Contributing Editor Walt Pickut
Contributing Editor Walt Pickut

Here’s a conversation I’ve never heard:

“Hi pal, how you doing?”
“I’m un-sick today, thank you for asking.”

Get the point? Un-sick is better than sick, for sure. But just not being sick isn’t good enough, is it? It’s not as good as being well. I mean really well.

But wellness is a funny thing. Even the word Wellness barely existed in the English language before the early 1950s. But today, the word is used 10,000 times more often than it was back then. Check it out for yourself at: books.google.com/ngrams.

Before modern medicine and public sanitation were widespread, most people were probably either sick or not sick. Only the very wealthy or the rare, far-sighted “physical culture” enthusiast even thought of anything beyond being just okay, beyond just not being sick. Un-sick was just fine.

So what is wellness, if it’s such a new idea? Wellness is as far above “I’m okay” as sickness is below it. Wellness is the highest state of health. So if you’re okay now, how much wellness would you like to add on top of that?

This week, your Jamestown Gazette reminds all of our readers that August is National Wellness Month and we also bring you some good news about immunizations. We’re asking our readers: “How much better than “just okay” would you like to be?”

Here’s what wellness will give you. Wellness makes you more resilient, better at bouncing back from whatever knocks you down. Wellness makes you less vulnerable, less susceptible to sickness and stress. Wellness gives you the strength you need when you need more strength than you think you have. Wellness makes you confident.

See how much better wellness can be than simply living un-sick? And best of all, you do not need a prescription for wellness.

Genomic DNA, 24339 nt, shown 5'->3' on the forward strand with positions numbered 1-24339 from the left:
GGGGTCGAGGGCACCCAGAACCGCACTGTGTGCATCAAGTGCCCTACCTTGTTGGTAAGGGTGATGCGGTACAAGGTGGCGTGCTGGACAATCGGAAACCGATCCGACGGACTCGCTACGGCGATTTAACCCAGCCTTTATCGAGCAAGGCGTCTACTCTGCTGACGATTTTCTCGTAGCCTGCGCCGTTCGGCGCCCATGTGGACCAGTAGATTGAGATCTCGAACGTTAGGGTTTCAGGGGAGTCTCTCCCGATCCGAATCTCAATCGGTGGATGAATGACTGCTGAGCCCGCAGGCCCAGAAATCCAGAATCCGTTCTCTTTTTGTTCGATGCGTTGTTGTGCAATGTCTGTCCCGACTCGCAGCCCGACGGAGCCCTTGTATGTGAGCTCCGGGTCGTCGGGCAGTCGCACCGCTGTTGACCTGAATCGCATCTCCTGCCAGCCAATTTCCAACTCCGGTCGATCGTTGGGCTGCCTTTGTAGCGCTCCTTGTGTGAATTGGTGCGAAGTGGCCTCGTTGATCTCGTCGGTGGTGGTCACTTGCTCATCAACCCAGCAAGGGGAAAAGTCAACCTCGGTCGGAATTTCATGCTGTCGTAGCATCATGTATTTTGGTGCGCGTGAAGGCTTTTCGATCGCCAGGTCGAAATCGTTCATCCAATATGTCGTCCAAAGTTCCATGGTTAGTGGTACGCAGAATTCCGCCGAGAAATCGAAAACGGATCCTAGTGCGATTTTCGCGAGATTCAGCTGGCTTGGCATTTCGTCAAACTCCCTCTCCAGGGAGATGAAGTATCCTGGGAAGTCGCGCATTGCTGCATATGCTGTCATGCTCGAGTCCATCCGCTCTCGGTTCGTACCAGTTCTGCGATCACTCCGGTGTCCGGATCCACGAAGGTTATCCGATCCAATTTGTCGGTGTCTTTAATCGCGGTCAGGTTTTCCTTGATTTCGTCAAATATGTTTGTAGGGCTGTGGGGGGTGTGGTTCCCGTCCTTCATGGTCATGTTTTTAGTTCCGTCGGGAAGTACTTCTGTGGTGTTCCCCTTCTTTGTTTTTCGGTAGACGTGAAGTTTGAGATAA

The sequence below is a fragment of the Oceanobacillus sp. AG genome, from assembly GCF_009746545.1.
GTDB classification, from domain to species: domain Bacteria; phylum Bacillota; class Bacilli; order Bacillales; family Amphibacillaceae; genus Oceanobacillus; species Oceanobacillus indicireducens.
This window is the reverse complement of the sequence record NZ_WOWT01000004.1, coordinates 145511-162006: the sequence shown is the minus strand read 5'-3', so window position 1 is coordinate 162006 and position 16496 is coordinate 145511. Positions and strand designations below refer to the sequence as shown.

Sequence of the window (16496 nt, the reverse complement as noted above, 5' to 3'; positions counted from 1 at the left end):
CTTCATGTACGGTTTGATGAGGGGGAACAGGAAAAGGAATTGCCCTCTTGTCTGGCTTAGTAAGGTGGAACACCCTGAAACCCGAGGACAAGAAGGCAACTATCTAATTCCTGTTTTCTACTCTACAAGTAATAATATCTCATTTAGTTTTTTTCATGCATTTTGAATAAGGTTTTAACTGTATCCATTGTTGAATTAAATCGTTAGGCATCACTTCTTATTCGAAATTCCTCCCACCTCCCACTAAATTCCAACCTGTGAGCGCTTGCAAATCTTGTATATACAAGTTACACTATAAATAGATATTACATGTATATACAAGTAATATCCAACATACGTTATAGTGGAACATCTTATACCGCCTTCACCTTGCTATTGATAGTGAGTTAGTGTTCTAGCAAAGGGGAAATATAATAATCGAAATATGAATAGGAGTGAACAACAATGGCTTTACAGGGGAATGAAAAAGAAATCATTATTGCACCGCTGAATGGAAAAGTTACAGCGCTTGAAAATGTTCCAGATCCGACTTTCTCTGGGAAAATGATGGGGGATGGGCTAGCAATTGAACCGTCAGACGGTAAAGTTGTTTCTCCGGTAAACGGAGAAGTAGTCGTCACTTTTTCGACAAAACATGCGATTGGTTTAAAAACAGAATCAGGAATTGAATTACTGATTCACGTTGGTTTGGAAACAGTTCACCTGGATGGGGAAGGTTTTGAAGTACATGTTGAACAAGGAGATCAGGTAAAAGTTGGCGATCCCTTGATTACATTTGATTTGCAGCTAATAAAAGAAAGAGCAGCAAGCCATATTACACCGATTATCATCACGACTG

It is a blessing of modern medicine when a doctor can make you un-sick. But then the next step up to wellness is in your hands and there are no mysteries to that. First, stop doing things that make you sick—and you already know what they are—then start doing more of the things that make you well—and those are no mysteries there, either.

But wellness, unlike medicine, cannot be given to you. Use the resources of National Wellness Month and get yourself on track for the wellness you want.
There is, however one exception to the do-it-yourself method of wellness. It’s one of modern medicine’s greatest contributions to keeping you well.

Planet Earth is full of dangerous things. Some of them are germs and viruses. Vaccinations and immunizations save millions of lives every year by keeping people from ever becoming sick. They never have to become un-sick from something that simply can’t make them sick.

And for folks who distrust vaccines, we know the world will never be perfectly safe, but viruses are the deadlier alternative. Consider polio. At its peak in the 1940s and 1950s, polio paralyzed or killed more than half a million people every year. Polio vaccine has now reduced that to nearly zero worldwide. And people who don’t catch it, cannot spread it. Vaccine is safer than the polio virus.

Then there’s rabies. If a rabid dog bites you, the rabies virus will kill you with 100 percent certainty without the rabies vaccine. Some diseases are milder, but still more dangerous than their prevention.

So, this week, your Jamestown Gazette wishes all of our readers wellness far beyond un-sickness.

Enjoy the read.

Walt Pickut

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Walt Pickut
Walt Pickut’s writing career began with publishing medical research in1971 while working at the Jersey City Medical Center and the NYU Hospital and School of Medicine. Walt holds board registries in respiratory care and sleep technology as well as bachelor's degrees in biology and communication, and a master's degrees in physiology from Fairleigh-Dickinson University in New Jersey, with additional graduate work in mass communication completed at SUNY Amherst. He currently teaches Presentational Speaking in the Houghton College PACE program at JCC and holds memberships in the Society of Professional Journalists and the American Society of Business Publication Editors. He lives in Jamestown with his wife Nancy, an MSW social worker, and has three children: Dr. Cait Lamberton in Pittsburgh, Bill Pickut, a marketing executive in Chicago, and Rev. Matt Pickut in Plymouth, IN.